Spectroscopic observations of Kepler/TESS solar-type supeflare stars

Recent Kepler-space-telescope observations found more than 1000 superflares on 300 solar-type stars (e.g., Maeahra+2012 Nature; Shibayama+2013 ApJS). Many of the superflare stars show quasi-periodic brightness variations with the typical period of 1-30 days and the typical amplitude of 0.1-10 percent. We conducted spectroscopic observations of these superflare stars using Subaru/HDS and APO 3.5m telescope (Notsu+2015a&b, 2018 in prep). The projected rotation velocity (v sin i) values are consistent with brightness variation period, and there is a good correlation between Kepler brightness variation amplitude and the intensity of Ca II lines (Ca II H&K, Ca II 8542Å). These results support that the above brightness variations are caused by stellar rotation with large starspots, and existence of large starspots should be a key to understand superflares.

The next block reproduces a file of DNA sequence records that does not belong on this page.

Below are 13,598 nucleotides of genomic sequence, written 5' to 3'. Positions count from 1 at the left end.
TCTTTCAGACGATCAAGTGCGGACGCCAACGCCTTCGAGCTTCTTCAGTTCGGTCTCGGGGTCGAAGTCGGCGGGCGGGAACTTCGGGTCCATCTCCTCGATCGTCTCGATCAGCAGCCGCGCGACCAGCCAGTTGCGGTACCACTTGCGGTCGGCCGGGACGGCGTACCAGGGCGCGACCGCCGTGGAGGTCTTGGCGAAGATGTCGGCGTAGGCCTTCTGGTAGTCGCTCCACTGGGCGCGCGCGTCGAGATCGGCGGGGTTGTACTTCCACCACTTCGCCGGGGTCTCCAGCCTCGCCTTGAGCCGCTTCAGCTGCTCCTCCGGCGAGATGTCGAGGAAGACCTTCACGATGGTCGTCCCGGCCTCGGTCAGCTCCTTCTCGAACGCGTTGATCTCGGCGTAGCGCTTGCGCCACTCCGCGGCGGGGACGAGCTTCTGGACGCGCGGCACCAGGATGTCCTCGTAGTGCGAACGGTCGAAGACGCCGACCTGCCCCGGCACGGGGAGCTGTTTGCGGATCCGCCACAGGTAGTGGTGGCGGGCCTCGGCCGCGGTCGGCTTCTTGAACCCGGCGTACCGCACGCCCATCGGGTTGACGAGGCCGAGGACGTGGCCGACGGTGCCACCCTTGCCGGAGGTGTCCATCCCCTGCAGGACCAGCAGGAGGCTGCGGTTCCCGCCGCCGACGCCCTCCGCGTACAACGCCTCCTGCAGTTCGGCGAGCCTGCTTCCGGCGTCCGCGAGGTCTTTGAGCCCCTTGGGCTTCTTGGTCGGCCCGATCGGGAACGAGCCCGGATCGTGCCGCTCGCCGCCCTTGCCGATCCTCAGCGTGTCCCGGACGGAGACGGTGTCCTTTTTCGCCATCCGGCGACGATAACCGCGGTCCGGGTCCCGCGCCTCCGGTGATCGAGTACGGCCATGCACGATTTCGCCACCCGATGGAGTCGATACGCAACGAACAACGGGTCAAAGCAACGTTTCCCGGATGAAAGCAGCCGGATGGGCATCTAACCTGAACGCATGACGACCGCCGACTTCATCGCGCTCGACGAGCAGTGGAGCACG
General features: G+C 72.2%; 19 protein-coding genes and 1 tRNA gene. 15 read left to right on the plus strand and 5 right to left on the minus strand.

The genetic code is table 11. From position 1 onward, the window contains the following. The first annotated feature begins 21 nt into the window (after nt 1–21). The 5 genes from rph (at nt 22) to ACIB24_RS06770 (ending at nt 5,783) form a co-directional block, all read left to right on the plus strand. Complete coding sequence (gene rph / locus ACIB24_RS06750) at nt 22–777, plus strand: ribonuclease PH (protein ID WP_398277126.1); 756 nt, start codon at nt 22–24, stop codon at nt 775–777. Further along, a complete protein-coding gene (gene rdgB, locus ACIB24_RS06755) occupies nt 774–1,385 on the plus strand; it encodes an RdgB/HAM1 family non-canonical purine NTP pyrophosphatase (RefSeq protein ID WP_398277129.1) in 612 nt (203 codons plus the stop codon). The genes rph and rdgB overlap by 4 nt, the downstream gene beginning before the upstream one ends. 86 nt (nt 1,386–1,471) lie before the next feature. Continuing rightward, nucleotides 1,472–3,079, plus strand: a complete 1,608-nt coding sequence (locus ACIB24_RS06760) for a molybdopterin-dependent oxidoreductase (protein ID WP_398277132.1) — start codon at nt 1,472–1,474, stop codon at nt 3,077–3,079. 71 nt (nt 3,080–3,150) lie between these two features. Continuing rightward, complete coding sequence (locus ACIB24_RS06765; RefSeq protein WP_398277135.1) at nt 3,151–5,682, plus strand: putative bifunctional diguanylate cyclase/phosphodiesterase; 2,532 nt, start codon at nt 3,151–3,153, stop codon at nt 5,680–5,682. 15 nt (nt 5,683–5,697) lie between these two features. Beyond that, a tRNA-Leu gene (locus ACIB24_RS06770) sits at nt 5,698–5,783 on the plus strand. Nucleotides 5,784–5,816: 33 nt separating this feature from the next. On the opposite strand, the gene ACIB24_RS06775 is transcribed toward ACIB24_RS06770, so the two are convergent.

More detailed spectroscopic studies (e.g., activity cycle) of superflare stars are important, but Kepler target stars are faint and not appropriate for such detailed studies. TESS satellite, launched in April 2018, brings us a large sample of brighter (e.g., V < 12 mag) superflare stars. We have started spectroscopic monitoring observations of nearby active solar-type stars (superflare candidate stars) in the TESS field. These results can have good collaborations with multi-wavelength project observations (e.g., X-ray, UV, polarimetry) of young solar-type stars.